So it’s scary returning to that once familiar place of darkness, hopelessness, and self-pity.  A not-so-fun house of circular thinking.  Even if it’s brief.  I know it’s not reasonable to think I will never take a sojourn here.  And yet, it surprises me every time.

I forget that the way out is gratitude.  Not just once, but continuous and sustained.  Ever growing.

My nightly gratitude list, the one I exchange with a friend, the one I’ve been writing for double-digit years, isn’t enough right now.  I had to pull out the big guns.

Last night I wrote on Facebook, “The universe is conspiring with me.  At least in work.  I need to say this out loud because it is true, as opposed to the lies my brain likes to tell me.”

I immediately felt better.  Very quickly, I heard the Pavlovian “ping” of my cell phone, alerting me of Facebook activity.  Thumbs up, sunny responses, connection – like attracting like.

This morning I woke to a message from a friend that didn’t sit right with me.  Intellectually, I knew what he was asking of me was perfectly reasonable.  That it had nothing to do with me.  Nonetheless, I found myself wondering if I had done something wrong, along with the dreaded thought  – “Are we ok?”

It was quickly displaced with, “Think about all of the love in your life.”

It was reflexive.

I thought about my friend Jonathan calling me “brilliant,” reposting my Facebook status, because “it is so appropriate.”  About Amanda doing the same, writing, “(it is) My new mantra.”

I thought about the 30 people at the table jumping up and down to be with me, instead of the one who didn’t show – a lesson my friend Lisa tried to drill into my head for years.

It appeared I was no longer in the pity pot, ladling my fears over me – the old “I’m-not-loveable-I’m-doing-it-wrong-I’m-broken-God-is-fucking-with-me” refrain.  I am certain this is a direct result of my speaking my gratitude – again, again and again.  In larger and larger circles.  How else could I have broken the cycle?  I certainly wasn’t going to think my way out of it.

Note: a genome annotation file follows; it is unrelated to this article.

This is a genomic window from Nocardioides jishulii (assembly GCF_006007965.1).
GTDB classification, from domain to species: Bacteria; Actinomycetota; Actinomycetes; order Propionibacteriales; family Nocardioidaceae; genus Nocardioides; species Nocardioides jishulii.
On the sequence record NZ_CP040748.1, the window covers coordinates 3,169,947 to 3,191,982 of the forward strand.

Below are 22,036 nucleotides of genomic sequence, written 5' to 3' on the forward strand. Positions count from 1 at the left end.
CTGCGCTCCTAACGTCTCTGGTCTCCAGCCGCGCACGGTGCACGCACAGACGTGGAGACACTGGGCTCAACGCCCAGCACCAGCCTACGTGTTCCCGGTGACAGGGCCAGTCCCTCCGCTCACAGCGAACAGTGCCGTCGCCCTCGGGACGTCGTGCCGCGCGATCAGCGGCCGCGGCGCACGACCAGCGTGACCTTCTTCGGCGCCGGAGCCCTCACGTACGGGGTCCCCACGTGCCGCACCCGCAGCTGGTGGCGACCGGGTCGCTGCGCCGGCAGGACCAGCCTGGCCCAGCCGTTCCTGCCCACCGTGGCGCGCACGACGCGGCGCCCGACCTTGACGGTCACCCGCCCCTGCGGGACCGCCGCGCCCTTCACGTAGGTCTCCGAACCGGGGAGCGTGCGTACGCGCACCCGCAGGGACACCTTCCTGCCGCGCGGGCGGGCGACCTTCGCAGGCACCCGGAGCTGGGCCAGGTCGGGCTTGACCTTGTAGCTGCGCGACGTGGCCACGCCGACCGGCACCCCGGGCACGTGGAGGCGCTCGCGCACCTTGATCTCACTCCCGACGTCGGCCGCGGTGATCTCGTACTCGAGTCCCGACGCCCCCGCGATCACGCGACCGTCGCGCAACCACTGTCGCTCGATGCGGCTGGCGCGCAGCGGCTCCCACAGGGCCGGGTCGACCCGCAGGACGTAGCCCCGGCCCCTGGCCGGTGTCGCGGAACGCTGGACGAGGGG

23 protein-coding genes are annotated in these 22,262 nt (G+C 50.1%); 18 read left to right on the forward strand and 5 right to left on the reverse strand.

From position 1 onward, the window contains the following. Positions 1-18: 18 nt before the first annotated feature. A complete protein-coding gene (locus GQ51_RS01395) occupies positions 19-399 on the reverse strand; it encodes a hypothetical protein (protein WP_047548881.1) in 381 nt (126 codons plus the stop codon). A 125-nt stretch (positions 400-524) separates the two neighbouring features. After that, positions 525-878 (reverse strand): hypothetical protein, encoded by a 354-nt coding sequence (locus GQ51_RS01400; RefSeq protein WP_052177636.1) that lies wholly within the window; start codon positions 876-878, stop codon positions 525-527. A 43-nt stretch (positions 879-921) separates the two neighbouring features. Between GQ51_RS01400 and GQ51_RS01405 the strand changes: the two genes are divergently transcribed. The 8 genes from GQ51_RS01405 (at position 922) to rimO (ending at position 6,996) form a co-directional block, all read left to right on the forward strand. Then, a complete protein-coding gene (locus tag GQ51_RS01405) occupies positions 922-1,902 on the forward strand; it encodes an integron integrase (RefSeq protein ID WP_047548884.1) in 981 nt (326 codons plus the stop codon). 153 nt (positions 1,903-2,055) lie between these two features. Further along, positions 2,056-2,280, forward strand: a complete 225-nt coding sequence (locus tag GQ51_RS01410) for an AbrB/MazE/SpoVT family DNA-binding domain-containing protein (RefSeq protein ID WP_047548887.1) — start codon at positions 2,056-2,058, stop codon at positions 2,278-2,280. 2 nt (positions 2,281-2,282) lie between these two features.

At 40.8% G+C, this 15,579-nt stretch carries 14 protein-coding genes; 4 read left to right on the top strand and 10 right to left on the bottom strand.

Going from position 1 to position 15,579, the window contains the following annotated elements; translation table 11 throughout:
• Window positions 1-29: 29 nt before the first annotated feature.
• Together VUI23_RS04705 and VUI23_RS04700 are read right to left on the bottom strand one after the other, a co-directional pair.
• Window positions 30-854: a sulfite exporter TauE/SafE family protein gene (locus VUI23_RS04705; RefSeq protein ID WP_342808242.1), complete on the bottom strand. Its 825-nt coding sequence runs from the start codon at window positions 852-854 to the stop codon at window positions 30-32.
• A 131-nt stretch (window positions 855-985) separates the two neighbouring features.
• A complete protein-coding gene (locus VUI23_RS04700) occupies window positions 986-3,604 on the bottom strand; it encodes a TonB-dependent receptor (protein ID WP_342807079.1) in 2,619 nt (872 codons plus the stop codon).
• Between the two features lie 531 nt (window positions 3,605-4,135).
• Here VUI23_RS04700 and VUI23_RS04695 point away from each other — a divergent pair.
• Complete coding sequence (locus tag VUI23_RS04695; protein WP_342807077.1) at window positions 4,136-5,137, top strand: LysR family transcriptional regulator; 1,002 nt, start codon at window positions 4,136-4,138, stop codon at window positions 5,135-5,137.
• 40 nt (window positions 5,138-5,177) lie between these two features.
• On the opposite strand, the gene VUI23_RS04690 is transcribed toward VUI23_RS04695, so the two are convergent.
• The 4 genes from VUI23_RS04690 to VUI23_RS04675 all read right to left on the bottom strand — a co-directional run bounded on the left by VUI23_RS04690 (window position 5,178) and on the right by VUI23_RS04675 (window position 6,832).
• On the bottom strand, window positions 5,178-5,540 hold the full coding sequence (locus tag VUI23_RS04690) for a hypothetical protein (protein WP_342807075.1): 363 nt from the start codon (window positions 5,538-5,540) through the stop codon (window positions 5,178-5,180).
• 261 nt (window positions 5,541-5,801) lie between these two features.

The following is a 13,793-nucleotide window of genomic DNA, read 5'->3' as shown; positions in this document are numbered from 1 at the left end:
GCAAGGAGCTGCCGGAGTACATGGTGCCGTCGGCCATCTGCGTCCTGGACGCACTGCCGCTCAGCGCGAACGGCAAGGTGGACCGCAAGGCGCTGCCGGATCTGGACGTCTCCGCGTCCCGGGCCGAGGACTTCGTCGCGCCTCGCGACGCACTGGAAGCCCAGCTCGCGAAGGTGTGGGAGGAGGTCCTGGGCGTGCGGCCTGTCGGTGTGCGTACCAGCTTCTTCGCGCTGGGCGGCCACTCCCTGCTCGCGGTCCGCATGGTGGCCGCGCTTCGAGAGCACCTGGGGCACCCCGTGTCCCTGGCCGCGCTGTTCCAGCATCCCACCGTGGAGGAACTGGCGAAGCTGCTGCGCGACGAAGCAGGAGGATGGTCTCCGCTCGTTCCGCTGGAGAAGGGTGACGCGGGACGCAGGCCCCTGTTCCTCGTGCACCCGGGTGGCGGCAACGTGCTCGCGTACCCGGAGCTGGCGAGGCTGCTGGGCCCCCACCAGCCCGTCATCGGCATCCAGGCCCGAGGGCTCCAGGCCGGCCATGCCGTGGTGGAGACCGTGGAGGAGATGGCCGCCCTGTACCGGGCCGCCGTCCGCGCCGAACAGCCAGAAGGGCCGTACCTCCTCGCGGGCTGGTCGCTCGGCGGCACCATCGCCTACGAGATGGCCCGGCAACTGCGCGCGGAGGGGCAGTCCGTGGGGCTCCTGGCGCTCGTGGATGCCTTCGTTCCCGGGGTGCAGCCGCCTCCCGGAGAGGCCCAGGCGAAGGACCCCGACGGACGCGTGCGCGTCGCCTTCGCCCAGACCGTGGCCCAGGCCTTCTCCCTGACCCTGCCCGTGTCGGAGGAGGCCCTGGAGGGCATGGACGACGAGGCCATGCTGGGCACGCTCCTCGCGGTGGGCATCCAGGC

I thought about my drive home to Chicago, from Detroit, a few summers ago – right after my best girlfriend’s father died.  On the way in, I noticed my car sounded really loud.  Her husband took it to the shop for me.  The muffler had a hole in it, but his mechanic couldn’t fix it right then.  So I drove home “as is.”

Julie and I in happier times.
Julie and I in happier times.

My 4-cylinder Honda Civic is great on gas.  Great for parking.  But a powerhouse on the road, it is not.  And with the muffler shot, I had less power than usual.

Around Kalamazoo I found myself wedged into a single-lane gauntlet, construction barriers on either side.  As a rule, I do not like narrow spaces, but here I was – with an aggressive Michigan driver on my ass, with nowhere to go but forward.

I was terrified.  And then I wasn’t.  Something kicked in.  I began reciting a gratitude list out loud.  Quickly.  Without breath or punctuation.  Everything and anything that came to mind.

“I am grateful for this car.  For Julie.  For my flexible schedule that allows me to take trips like this.  I am grateful for the sun.  That I live close enough to drive to Detroit there easily.  For the CD in the car.  For John Lennon.  I am grateful for John Lennon singing to me, “It’s been too long since we took the time, no-one’s to blame, I know time flies so quickly.”  That shaky, kind of rockabilly quality to his voice.

And then the lanes opened up.  I glided over to the right and watched the aggressor behind me whisk by.  I was safe.  It was over.

It was been said that fear and faith cannot exist at the same time.  I don’t know.  I don’t know if I had faith in that moment that I was ok.  But I could name what was ok.  Just like I did last night.  And again this morning.  I stepped out of the pity pot and wrapped a plush, oversized Ralph Lauren towel of gratitude – of ok-ness, of ok-enough-ness – around me.  And I was ok.  Perhaps, even more than. It was “Just Like Starting Over.”